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I do not trust at all in HONDA dealers and have been doing the oil change at a Cobbleston Auto Spa. But, i just recently got the maintenance B 1 3 message which includes much more check points on the maintenance schedule. Should I get my car taken care at the dealer?
During my ownership of several new vehicles through out the years, I personally have had the dealer perform all maintenance for the following reasons:
1. Warranty still active.
2. If they mess up, its on them.
3. Paperwork/record keeping.
4. The service dealer usually knows what is scheduled to be done during a specific maintenance issue.
 

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If you are lucky enough to find/have a local independent dealer with a good reputation for working on "japanese imports" (i.e. Honda, Toyota, Subaru, etc), then they might have a better price than the dealers (some of which are charging pretty steep prices for some regular maintenance items, like transmission and rear diff services), and you can be confident they will do a great job. I was lucky enough to live nearby an actual independent Honda repair shop for several years and used them regularly. I moved pretty far out in the country and now will handle most of my own regular maintenance items, if nothing other than peace of mind knowing the job was done correctly. I'll use dealer for any warranty work. As others mentioned, keep receipts and use oem parts/fluids. This makes sense regardless, as good maintenance records will keep a high resale value, especially to private parties who know that maintained Honda's can last a long time.

I would not trust any QwickyLube type place (although some could be just fine for oil changes - would NOT use them for transmission or rear diff services, etc).

Regarding transmission & rear diff services, these are made very easy when using something like Rhino Ramps.
Youtube has (mostly) alot of good videos on how to DIY these common service items, if you are so inclined.
 

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During my ownership of several new vehicles through out the years, I personally have had the dealer perform all maintenance for the following reasons:
1. Warranty still active.
2. If they mess up, its on them.
3. Paperwork/record keeping.
4. The service dealer usually knows what is scheduled to be done during a specific maintenance issue.
I have always had all of my maintenance done at a Honda Service Center and have always had a really good experience. Paying a few dollars more does not bother me, I have the peace of mind that they, at least from what I have experienced is worth it. I don't worry about saving a few dollars and that is all it is, it really does not equate to a large savings in my opinion. I used to change my oil and fluids like a lot of you out there but it is not worth my time any more and the mess it creates. If you are worried about saving a few dollars on a $45,000 or $50,000 dollar vehicle maybe you should have bought something less expensive.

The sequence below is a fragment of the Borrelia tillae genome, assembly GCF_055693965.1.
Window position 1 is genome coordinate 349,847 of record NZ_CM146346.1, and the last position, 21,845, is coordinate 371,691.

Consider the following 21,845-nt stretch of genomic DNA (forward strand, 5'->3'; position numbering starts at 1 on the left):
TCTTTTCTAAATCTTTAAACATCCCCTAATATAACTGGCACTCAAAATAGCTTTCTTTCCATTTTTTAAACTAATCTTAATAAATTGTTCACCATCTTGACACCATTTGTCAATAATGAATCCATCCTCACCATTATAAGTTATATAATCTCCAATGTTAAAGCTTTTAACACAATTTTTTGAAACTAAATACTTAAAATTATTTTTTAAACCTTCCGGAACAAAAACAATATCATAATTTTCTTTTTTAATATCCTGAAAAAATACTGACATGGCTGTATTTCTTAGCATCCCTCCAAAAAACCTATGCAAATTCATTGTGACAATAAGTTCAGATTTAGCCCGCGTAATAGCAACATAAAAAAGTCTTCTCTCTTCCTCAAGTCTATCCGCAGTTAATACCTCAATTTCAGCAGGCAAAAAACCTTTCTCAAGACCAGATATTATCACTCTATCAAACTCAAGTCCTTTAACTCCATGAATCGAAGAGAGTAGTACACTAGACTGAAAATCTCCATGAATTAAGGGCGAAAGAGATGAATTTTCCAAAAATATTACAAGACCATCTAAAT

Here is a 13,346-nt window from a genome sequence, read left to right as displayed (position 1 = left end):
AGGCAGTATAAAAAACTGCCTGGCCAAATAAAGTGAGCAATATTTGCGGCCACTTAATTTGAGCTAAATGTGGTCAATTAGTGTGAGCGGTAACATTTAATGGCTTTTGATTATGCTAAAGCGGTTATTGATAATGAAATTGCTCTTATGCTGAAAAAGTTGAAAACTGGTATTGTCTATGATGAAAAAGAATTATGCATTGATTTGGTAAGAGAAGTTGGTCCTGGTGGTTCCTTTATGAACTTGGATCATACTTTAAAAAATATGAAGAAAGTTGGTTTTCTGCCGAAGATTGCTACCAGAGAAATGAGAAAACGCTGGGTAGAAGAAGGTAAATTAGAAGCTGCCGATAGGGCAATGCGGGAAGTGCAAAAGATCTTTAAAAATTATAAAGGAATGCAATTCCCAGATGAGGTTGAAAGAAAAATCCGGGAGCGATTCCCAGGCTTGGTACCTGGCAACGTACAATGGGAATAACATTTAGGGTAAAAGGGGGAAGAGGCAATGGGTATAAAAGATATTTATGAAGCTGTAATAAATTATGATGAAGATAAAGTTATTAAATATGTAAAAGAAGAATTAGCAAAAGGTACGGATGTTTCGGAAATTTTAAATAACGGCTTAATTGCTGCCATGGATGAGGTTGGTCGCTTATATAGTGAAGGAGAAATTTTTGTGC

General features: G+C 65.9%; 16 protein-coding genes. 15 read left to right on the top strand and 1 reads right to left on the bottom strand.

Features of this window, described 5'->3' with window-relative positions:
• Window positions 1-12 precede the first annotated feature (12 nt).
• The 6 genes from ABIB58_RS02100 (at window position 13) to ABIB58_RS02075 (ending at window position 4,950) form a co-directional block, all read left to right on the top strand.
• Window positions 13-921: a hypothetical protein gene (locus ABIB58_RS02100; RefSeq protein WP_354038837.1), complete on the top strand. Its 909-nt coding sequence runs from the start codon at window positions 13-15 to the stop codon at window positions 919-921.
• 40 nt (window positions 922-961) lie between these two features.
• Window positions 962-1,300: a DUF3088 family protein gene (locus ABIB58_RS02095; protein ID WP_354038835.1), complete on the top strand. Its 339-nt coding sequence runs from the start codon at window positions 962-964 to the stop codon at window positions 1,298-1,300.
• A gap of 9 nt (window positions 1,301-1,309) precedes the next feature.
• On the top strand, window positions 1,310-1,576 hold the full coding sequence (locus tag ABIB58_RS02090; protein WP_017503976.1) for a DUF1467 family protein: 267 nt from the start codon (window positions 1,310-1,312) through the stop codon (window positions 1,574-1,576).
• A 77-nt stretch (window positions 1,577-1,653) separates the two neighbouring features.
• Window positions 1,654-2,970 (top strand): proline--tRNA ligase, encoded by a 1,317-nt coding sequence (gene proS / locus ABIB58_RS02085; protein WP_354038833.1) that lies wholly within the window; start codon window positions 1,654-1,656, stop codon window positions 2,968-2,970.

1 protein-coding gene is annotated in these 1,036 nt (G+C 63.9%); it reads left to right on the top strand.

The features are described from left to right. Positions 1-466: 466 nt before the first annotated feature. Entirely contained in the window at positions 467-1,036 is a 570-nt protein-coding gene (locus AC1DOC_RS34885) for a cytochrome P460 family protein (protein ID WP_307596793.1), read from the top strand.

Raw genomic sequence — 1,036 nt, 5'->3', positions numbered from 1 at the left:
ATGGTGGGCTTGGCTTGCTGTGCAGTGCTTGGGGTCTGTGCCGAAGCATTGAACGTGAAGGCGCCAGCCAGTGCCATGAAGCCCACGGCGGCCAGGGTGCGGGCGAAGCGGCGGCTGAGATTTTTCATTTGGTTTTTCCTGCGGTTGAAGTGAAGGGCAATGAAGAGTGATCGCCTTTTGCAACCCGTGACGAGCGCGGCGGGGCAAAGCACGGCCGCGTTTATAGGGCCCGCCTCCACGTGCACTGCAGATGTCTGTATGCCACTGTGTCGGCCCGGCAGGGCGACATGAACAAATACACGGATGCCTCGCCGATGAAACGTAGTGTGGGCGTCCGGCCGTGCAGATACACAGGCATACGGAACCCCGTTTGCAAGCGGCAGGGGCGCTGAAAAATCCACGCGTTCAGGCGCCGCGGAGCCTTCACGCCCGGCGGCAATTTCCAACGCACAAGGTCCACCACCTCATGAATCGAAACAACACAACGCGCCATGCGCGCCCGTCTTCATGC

Of course I realize there are some that enjoy doing their own maintenance and that is fine but to do it to save a few cents makes no sense to me.
I am sure I will receive a lot of criticism for my post but that is ok, each to his own. :)
 

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Folks, be aware that the "3" code (as in B13) also requires a transfer case fluid change (in addition to transmission fluid) - if you have AWD (that's almost all of us). It's right there in your owners manuals & guides - see first screen shot below for 2019 (Honda omits the word "case" for 2019, but I see it shows up for other years). Honda's Service Express shows this transfer case fluid change works like the rear differential, where there's a bottom drain plug, and a higher fill plug (no dipstick) - so after you drain it (and reinstall the drain plug with a new crush washer), you pump new fluid into it till it runs out the fill hole (so the vehicle must be somewhat level for that), then reinstall the fill plug also with new crush washer. While I can slide under for the rear differential, I can't for the transfer case (due to the rake) - I'm not pancake man :). It's (relatively) easy to change the transmission fluid (with the long funnel thru to the dipstick fill trick - for me it's easier than an oil change), but not for the transfer case. So I'm going to have my dealer do my B13 transfer case fluid change (only), up on their lift. Disclaimer; this info provided "as-is", I'm not responsible how you do this, your safety, etc.